- The Washington Times - Sunday, September 22, 2002

RICHMOND The chairman of the state Democratic Party sent an open letter Friday to former Gov. L. Douglas Wilder, rebutting Mr. Wilder's public criticism of a Democratic congressional candidate's campaign use of Confederate imagery.
Ben Jones, who starred in "The Dukes of Hazzard" television series, has no racist motive in using the show's famous "General Lee" hot rod with a Confederate flag painted on its roof, party chairman Lawrence H. Framme III said in his 1,020-word response to Mr. Wilder.
Mr. Framme also noted that Mr. Wilder, a Democrat and the nation's first elected black governor, conspicuously scheduled campaign ads to air during "The Dukes of Hazzard" reruns in his successful 1985 race for lieutenant governor.
"Knowing your deep commitment to civil rights, I am confident that you would not have placed paid advertising on 'Dukes of Hazzard' [reruns] if you believed its constant display of the Confederate Battle Flag on an automobile was an affront to any voters, particularly African-Americans," Mr. Framme wrote in the letter, which the party provided to reporters.
In his own open letter to Mr. Framme on Thursday, Mr. Wilder criticized Mr. Jones' use of the Confederate flag to attract white voters in the rural and suburban 7th District where he is challenging U.S. Rep. Eric I. Cantor, a Republican and voiced his dismay that the party was not denouncing it.
In an interview, Mr. Wilder said the use of the flag is a slap in the face to black voters, a vital Democratic constituency, and said party leaders "can't be involved in kowtowing to these subliminal messages."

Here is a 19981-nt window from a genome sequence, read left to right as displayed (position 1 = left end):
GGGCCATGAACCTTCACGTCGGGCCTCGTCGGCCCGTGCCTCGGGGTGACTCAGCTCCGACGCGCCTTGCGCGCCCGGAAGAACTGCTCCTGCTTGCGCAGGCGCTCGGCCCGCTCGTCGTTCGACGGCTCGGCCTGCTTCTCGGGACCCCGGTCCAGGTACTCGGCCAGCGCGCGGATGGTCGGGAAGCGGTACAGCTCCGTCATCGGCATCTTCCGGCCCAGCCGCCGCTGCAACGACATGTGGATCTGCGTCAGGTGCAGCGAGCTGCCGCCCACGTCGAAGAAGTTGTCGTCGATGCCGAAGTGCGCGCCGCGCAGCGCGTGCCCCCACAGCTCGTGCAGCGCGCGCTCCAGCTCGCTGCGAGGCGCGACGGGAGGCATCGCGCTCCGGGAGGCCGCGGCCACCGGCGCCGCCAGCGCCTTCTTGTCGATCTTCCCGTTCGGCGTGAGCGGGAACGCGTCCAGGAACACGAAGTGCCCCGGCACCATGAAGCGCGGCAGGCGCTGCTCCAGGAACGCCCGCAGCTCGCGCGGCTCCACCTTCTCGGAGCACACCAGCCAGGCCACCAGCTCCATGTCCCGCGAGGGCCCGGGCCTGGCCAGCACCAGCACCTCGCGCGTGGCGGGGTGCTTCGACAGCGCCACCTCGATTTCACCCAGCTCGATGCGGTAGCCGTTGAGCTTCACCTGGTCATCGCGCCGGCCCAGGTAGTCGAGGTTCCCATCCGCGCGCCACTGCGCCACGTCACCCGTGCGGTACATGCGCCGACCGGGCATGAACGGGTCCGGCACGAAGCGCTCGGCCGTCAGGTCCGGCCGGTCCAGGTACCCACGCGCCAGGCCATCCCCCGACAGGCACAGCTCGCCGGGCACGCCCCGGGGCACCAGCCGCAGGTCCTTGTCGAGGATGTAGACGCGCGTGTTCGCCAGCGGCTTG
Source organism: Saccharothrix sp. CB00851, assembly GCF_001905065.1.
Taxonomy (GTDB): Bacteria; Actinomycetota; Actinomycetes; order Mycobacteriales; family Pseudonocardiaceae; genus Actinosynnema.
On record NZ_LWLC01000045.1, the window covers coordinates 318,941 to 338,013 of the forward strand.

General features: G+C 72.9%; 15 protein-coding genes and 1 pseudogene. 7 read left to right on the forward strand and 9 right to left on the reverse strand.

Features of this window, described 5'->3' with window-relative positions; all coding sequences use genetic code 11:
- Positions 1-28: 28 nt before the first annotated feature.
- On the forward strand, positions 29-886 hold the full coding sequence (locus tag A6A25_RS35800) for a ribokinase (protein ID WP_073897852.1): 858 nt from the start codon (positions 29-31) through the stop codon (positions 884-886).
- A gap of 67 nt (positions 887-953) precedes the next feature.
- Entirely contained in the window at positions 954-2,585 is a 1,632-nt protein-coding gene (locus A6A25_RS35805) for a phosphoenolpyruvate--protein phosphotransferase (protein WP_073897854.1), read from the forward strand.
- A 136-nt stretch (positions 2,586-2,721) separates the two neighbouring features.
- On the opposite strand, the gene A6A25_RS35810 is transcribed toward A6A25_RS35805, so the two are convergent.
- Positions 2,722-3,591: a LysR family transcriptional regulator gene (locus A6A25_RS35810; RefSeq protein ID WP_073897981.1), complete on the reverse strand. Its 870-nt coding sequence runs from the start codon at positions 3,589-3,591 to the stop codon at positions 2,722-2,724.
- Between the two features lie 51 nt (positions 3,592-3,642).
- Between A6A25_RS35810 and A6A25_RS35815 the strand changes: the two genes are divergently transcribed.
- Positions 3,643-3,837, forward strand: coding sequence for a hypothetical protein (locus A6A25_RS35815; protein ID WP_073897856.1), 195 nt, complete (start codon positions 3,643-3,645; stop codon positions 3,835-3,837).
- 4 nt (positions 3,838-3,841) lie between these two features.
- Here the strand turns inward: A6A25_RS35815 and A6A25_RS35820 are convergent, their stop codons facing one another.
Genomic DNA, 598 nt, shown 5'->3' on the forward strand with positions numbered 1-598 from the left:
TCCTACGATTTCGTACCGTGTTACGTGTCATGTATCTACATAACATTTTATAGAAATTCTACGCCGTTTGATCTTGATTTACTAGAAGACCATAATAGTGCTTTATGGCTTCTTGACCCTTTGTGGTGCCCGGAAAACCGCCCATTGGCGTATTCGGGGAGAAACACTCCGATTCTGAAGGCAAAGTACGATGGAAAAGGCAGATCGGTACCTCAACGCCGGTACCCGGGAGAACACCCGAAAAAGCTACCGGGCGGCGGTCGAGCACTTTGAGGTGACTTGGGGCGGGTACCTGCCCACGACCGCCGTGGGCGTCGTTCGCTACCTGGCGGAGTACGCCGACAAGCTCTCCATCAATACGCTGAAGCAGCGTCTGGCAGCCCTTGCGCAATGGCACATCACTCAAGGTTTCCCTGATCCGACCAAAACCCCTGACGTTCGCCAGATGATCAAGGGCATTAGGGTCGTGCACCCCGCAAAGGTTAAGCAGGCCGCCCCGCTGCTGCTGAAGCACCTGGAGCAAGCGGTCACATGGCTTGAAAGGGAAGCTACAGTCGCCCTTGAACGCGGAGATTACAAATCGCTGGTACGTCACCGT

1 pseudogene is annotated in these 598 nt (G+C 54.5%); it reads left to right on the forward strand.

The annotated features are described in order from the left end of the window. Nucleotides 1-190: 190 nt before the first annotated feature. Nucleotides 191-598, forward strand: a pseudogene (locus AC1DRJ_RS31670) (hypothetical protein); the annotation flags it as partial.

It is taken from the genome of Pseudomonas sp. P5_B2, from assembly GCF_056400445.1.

Paul Goldman, a former state party chairman and close political adviser to Mr. Wilder, defended Mr. Wilder's use of campaign ads during "The Dukes of Hazzard," saying he was trying to reach young voters. He also said Mr. Framme's letter proves that Mr. Jones' use of Confederate symbols is a deliberate strategy.
Mr. Framme wrote on Friday that the Confederate flag is "a historic symbol that means different things to different people," and he lamented that hate groups have hijacked it as a symbol of racism and bigotry.
"Legitimate groups celebrating their Southern heritage in ways that condemn racism but extol universal virtues, such as gentility, truth and honor, use it," Mr. Framme wrote.
He burnished his point by noting that in the June 1999 dedication for downtown Richmond's historical Canal Walk, Mr. Wilder stood and saluted a Confederate flag draped on the side of a foot bridge as the small boat carrying him along the canal passed beneath it.
"You rightly noted at that time that there was 'enough room on [the] wall' for a Confederate symbol that is part of Virginia history," Mr. Framme noted.
Mr. Wilder's comments at the time, however, were directed at a mural of Gen. Robert E. Lee on the large, concrete flood wall hundreds of feet away. The wall shields the Canal Walk from the James River.
Mr. Jones' portrayal of the genial, down-home mechanic Cooter Davenport on "The Dukes of Hazzard" helped him win two terms in Congress from Georgia a decade ago. He said that invoking his background to appeal to rural voters in no way is racist.
"We're not trying to refight the war. We're just proud of our Southern heritage. We're NASCAR Democrats," he said.
Mr. Framme wrote to Wilder: "He [Mr. Jones] is a lifetime member of the NAACP. Like you, Ben condemns bigotry and racism and has fought against it throughout his public life. Also like you, Ben embodies the American dream."
The state's two top elected Democrats, Gov. Mark R. Warner and Lt. Gov. Timothy M. Kaine, have disavowed the use of Confederate imagery in campaigns.
"Ben and I just agree to disagree on the issue of the Confederate flag," Mr. Warner, who has endorsed Mr. Jones, said Friday.

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